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Topic: How can I become a master? (Read 2458 times) previous topic - next topic

Metonymy

I would like to learn the details of the Arduino but I'm not sure how to do that, the main website is very confusing compared to other documentation websites that I frequently visit. (Man7, C++ Docs, Java Docs, Python Docs)

I would appreciate if you could guide me on how to learn the Arduino 'language' and all it's features, including the device itself. I don't have much experience with electronics, I mainly work as a software developer and I guess I won't understand much by reading the schematics.

A few questions that I have right now:

Where can I find a complete reference guide for the Arduino language? (For core libraries)
Should I read the CPU reference? Will I gain something if I read it?
What books, wikis, forums do you recommend me?




Robin2

#1
Dec 26, 2016, 12:38 pm Last Edit: Dec 26, 2016, 12:39 pm by Robin2
The Arduino system just uses the regular C++ language. There are also many specialist libraries to make it easier to use various pieces of equipment - for example the Servo library.

If you are already familiar with programming you should not find it difficult to adapt to the Arduino. Have a look at the many example programs that come with the Arduino IDE. I guess the most difficult part of adapting to the Arduino system is the fact that it only has 2k of SRAM compared to 2GB (or more) on a PC.

Have a look at the Useful Links page and the Reference page

Studying the Atmel datasheet for the MCU on the Arduino board you are using can be very useful, but it is not essential for simple projects. The Arduino Uno and Nano use the Atmega 328 MCU.

...R
Two or three hours spent thinking and reading documentation solves most programming problems.


larryd

And help people in the community.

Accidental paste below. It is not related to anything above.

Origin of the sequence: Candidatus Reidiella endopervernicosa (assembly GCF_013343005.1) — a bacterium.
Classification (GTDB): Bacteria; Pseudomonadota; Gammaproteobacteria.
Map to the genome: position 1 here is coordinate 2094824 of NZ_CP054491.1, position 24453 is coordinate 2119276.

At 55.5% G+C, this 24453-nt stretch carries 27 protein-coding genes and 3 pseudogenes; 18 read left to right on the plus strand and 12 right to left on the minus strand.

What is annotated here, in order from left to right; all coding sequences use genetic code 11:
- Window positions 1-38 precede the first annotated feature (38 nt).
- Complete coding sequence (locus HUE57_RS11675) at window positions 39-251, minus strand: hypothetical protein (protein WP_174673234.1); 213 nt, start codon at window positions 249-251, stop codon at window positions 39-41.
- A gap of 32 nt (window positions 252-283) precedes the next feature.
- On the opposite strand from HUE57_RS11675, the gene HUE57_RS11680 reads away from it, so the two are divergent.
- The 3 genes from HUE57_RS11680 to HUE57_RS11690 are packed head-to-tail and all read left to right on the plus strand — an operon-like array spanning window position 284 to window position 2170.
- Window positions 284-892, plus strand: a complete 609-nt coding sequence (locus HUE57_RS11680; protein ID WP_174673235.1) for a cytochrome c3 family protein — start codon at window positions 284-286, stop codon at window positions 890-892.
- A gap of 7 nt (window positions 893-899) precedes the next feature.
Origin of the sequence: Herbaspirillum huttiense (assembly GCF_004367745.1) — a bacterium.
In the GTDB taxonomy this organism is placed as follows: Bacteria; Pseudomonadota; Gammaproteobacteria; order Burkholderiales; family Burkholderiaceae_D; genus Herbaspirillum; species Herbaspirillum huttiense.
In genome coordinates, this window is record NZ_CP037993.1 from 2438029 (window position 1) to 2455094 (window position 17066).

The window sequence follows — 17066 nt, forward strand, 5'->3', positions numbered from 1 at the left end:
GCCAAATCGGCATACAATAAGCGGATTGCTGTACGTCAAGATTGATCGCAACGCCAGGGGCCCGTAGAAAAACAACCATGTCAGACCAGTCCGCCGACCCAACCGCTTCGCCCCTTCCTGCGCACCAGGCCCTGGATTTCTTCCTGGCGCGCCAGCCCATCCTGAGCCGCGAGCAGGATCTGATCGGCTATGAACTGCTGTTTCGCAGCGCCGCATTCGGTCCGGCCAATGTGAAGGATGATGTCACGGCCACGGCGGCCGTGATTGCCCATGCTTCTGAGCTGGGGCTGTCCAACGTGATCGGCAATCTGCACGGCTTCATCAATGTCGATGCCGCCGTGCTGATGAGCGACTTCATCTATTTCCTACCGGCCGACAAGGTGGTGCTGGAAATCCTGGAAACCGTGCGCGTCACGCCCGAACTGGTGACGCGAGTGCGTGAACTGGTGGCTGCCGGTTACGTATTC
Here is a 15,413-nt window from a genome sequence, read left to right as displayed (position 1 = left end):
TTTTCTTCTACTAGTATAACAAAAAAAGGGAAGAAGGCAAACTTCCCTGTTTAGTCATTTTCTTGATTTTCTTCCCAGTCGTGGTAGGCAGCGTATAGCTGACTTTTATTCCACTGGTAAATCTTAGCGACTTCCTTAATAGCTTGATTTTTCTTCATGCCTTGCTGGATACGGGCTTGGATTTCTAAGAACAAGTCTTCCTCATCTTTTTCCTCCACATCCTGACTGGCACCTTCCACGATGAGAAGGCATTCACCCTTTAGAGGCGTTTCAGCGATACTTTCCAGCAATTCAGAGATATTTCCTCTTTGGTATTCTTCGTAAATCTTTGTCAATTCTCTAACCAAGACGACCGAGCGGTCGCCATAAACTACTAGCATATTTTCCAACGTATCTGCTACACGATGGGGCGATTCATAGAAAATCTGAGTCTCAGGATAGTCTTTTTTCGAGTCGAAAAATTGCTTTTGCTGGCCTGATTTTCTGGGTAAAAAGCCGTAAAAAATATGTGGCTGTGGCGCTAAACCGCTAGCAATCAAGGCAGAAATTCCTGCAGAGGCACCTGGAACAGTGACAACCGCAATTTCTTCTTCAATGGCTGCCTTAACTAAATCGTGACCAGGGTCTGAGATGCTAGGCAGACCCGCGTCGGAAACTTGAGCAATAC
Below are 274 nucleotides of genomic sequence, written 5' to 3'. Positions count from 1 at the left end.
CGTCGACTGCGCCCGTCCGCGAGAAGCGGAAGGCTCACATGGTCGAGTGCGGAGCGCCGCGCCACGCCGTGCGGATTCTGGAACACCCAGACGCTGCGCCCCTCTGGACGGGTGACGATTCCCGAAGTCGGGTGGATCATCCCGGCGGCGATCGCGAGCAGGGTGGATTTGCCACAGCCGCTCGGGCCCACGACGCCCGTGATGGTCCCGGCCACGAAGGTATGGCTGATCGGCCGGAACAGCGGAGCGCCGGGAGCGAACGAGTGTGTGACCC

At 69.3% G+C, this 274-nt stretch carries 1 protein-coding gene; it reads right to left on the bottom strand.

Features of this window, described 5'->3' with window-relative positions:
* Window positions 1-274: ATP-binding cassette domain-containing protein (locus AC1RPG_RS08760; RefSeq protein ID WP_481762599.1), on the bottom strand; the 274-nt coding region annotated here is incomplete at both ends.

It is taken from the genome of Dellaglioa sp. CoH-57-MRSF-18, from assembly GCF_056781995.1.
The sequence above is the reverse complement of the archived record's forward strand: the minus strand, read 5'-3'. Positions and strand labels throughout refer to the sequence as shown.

.
No technical PMs.
If you are asked a question, please respond with an answer.
If you are asked for more information, please supply it.
If you need clarification, ask for help.

MAS3

Agree with LarryD.

By helping others, you'll learn from their problems.
You'll see things you wouldn't encounter yourself, or sooner as you would encounter them.
By lending a hand you'll probably also understand where all kinds of problems come from.
Problems you will have to deal with yourself sooner or later.

This is valid for the programming (you seem to have all that under control) as well as for hardware.
Have a look at "blink without delay".
Did you connect the grounds ?
Je kunt hier ook in het Nederlands terecht: http://arduino.cc/forum/index.php/board,77.0.html

Robin2

And help people in the community.
Or just start by responding to the comments here so we know we are not just wasting our time.

...R
Two or three hours spent thinking and reading documentation solves most programming problems.

Metonymy

Thank you guys! I will look at the stuff you posted.

Robin2

There is a view that mastering a subject takes 10,000 hours.

That will take a few years at one go every 3 days :)

...R
Two or three hours spent thinking and reading documentation solves most programming problems.

Metonymy

There is a view that mastering a subject takes 10,000 hours.

That will take a few years at one go every 3 days :)

...R
Well, I just want to have an overall view of what it can do.

Robin2

Well, I just want to have an overall view of what it can do.
That is perfectly reasonable.

...R
Two or three hours spent thinking and reading documentation solves most programming problems.

2trillion

I got the hang of it by just focusing on getting one peripheral to function, the servo motor.  Then it clicked from there.

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